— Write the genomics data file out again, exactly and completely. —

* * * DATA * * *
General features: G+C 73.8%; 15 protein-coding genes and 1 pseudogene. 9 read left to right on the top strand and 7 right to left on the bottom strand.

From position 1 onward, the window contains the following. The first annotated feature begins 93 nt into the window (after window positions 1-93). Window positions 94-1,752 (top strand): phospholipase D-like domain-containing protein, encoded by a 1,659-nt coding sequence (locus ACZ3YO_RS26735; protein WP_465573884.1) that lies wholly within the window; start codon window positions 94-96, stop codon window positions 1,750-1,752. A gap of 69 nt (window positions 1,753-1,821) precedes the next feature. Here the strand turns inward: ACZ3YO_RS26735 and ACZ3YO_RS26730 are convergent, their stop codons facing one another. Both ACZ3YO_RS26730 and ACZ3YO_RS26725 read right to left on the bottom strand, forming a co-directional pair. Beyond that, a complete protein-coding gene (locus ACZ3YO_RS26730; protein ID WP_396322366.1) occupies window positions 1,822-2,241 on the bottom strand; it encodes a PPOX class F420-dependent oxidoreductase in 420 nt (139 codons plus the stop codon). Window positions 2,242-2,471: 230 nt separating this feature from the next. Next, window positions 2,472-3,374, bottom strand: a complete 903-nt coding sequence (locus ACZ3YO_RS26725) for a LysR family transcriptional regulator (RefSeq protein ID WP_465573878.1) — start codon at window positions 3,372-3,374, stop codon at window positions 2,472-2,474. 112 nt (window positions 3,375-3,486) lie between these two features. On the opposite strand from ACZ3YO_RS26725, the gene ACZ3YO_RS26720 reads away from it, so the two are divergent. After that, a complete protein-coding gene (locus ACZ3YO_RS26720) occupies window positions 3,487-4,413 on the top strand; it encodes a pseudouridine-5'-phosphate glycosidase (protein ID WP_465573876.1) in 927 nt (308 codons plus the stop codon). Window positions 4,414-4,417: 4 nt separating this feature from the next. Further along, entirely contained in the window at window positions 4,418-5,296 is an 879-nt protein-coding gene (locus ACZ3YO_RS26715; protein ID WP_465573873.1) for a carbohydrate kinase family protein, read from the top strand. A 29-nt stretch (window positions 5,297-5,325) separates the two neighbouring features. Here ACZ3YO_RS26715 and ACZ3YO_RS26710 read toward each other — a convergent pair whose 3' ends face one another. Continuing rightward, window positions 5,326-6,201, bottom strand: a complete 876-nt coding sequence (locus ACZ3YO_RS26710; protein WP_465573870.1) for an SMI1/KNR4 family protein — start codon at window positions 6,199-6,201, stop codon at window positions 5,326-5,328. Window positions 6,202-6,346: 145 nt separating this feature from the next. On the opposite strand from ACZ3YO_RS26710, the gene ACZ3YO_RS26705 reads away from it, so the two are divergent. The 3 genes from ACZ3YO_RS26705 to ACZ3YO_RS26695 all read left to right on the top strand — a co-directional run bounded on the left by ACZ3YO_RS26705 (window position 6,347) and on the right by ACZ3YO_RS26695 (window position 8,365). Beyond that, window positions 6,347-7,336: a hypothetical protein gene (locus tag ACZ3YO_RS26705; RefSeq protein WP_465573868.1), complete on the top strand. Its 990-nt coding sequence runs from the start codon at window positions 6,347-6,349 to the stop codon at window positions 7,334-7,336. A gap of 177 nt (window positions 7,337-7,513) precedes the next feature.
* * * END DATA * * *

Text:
General features: G+C 73.8%; 15 protein-coding genes and 1 pseudogene. 9 read left to right on the top strand and 7 right to left on the bottom strand.

From position 1 onward, the window contains the following. The first annotated feature begins 93 nt into the window (after window positions 1-93). Window positions 94-1,752 (top strand): phospholipase D-like domain-containing protein, encoded by a 1,659-nt coding sequence (locus ACZ3YO_RS26735; protein WP_465573884.1) that lies wholly within the window; start codon window positions 94-96, stop codon window positions 1,750-1,752. A gap of 69 nt (window positions 1,753-1,821) precedes the next feature. Here the strand turns inward: ACZ3YO_RS26735 and ACZ3YO_RS26730 are convergent, their stop codons facing one another. Both ACZ3YO_RS26730 and ACZ3YO_RS26725 read right to left on the bottom strand, forming a co-directional pair. Beyond that, a complete protein-coding gene (locus ACZ3YO_RS26730; protein ID WP_396322366.1) occupies window positions 1,822-2,241 on the bottom strand; it encodes a PPOX class F420-dependent oxidoreductase in 420 nt (139 codons plus the stop codon). Window positions 2,242-2,471: 230 nt separating this feature from the next. Next, window positions 2,472-3,374, bottom strand: a complete 903-nt coding sequence (locus ACZ3YO_RS26725) for a LysR family transcriptional regulator (RefSeq protein ID WP_465573878.1) — start codon at window positions 3,372-3,374, stop codon at window positions 2,472-2,474. 112 nt (window positions 3,375-3,486) lie between these two features. On the opposite strand from ACZ3YO_RS26725, the gene ACZ3YO_RS26720 reads away from it, so the two are divergent. After that, a complete protein-coding gene (locus ACZ3YO_RS26720) occupies window positions 3,487-4,413 on the top strand; it encodes a pseudouridine-5'-phosphate glycosidase (protein ID WP_465573876.1) in 927 nt (308 codons plus the stop codon). Window positions 4,414-4,417: 4 nt separating this feature from the next. Further along, entirely contained in the window at window positions 4,418-5,296 is an 879-nt protein-coding gene (locus ACZ3YO_RS26715; protein ID WP_465573873.1) for a carbohydrate kinase family protein, read from the top strand. A 29-nt stretch (window positions 5,297-5,325) separates the two neighbouring features. Here ACZ3YO_RS26715 and ACZ3YO_RS26710 read toward each other — a convergent pair whose 3' ends face one another. Continuing rightward, window positions 5,326-6,201, bottom strand: a complete 876-nt coding sequence (locus ACZ3YO_RS26710; protein WP_465573870.1) for an SMI1/KNR4 family protein — start codon at window positions 6,199-6,201, stop codon at window positions 5,326-5,328. Window positions 6,202-6,346: 145 nt separating this feature from the next. On the opposite strand from ACZ3YO_RS26710, the gene ACZ3YO_RS26705 reads away from it, so the two are divergent. The 3 genes from ACZ3YO_RS26705 to ACZ3YO_RS26695 all read left to right on the top strand — a co-directional run bounded on the left by ACZ3YO_RS26705 (window position 6,347) and on the right by ACZ3YO_RS26695 (window position 8,365). Beyond that, window positions 6,347-7,336: a hypothetical protein gene (locus tag ACZ3YO_RS26705; RefSeq protein WP_465573868.1), complete on the top strand. Its 990-nt coding sequence runs from the start codon at window positions 6,347-6,349 to the stop codon at window positions 7,334-7,336. A gap of 177 nt (window positions 7,337-7,513) precedes the next feature.